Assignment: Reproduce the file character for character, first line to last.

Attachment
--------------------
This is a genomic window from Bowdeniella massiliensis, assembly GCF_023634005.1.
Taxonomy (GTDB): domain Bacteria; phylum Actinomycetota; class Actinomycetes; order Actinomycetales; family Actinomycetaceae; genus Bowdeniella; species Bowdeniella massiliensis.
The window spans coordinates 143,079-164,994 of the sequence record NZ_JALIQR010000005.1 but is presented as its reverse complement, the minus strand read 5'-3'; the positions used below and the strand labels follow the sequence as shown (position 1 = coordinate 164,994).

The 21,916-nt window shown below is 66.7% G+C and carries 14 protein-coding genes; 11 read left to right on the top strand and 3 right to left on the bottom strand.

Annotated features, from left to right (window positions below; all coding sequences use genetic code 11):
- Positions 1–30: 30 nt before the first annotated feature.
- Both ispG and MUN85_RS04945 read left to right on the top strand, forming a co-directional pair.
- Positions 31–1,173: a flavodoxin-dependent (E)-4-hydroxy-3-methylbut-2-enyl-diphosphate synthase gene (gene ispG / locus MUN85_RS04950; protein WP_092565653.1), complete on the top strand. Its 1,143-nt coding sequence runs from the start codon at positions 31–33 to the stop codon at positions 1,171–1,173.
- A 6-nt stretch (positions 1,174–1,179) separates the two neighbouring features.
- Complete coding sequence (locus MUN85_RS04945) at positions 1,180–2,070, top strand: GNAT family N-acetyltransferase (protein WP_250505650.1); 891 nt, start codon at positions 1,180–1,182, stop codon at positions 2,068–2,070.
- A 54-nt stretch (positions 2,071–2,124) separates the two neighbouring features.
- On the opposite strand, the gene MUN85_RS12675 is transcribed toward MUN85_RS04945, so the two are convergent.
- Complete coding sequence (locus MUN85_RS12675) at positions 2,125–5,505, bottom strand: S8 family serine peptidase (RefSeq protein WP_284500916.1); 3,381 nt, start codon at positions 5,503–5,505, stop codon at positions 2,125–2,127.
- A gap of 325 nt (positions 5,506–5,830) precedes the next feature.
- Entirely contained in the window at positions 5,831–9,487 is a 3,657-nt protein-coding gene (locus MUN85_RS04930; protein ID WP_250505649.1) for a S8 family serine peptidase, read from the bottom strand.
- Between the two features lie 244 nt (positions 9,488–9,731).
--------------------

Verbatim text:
This is a genomic window from Bowdeniella massiliensis, assembly GCF_023634005.1.
Taxonomy (GTDB): domain Bacteria; phylum Actinomycetota; class Actinomycetes; order Actinomycetales; family Actinomycetaceae; genus Bowdeniella; species Bowdeniella massiliensis.
The window spans coordinates 143,079-164,994 of the sequence record NZ_JALIQR010000005.1 but is presented as its reverse complement, the minus strand read 5'-3'; the positions used below and the strand labels follow the sequence as shown (position 1 = coordinate 164,994).

The 21,916-nt window shown below is 66.7% G+C and carries 14 protein-coding genes; 11 read left to right on the top strand and 3 right to left on the bottom strand.

Annotated features, from left to right (window positions below; all coding sequences use genetic code 11):
- Positions 1–30: 30 nt before the first annotated feature.
- Both ispG and MUN85_RS04945 read left to right on the top strand, forming a co-directional pair.
- Positions 31–1,173: a flavodoxin-dependent (E)-4-hydroxy-3-methylbut-2-enyl-diphosphate synthase gene (gene ispG / locus MUN85_RS04950; protein WP_092565653.1), complete on the top strand. Its 1,143-nt coding sequence runs from the start codon at positions 31–33 to the stop codon at positions 1,171–1,173.
- A 6-nt stretch (positions 1,174–1,179) separates the two neighbouring features.
- Complete coding sequence (locus MUN85_RS04945) at positions 1,180–2,070, top strand: GNAT family N-acetyltransferase (protein WP_250505650.1); 891 nt, start codon at positions 1,180–1,182, stop codon at positions 2,068–2,070.
- A 54-nt stretch (positions 2,071–2,124) separates the two neighbouring features.
- On the opposite strand, the gene MUN85_RS12675 is transcribed toward MUN85_RS04945, so the two are convergent.
- Complete coding sequence (locus MUN85_RS12675) at positions 2,125–5,505, bottom strand: S8 family serine peptidase (RefSeq protein WP_284500916.1); 3,381 nt, start codon at positions 5,503–5,505, stop codon at positions 2,125–2,127.
- A gap of 325 nt (positions 5,506–5,830) precedes the next feature.
- Entirely contained in the window at positions 5,831–9,487 is a 3,657-nt protein-coding gene (locus MUN85_RS04930; protein ID WP_250505649.1) for a S8 family serine peptidase, read from the bottom strand.
- Between the two features lie 244 nt (positions 9,488–9,731).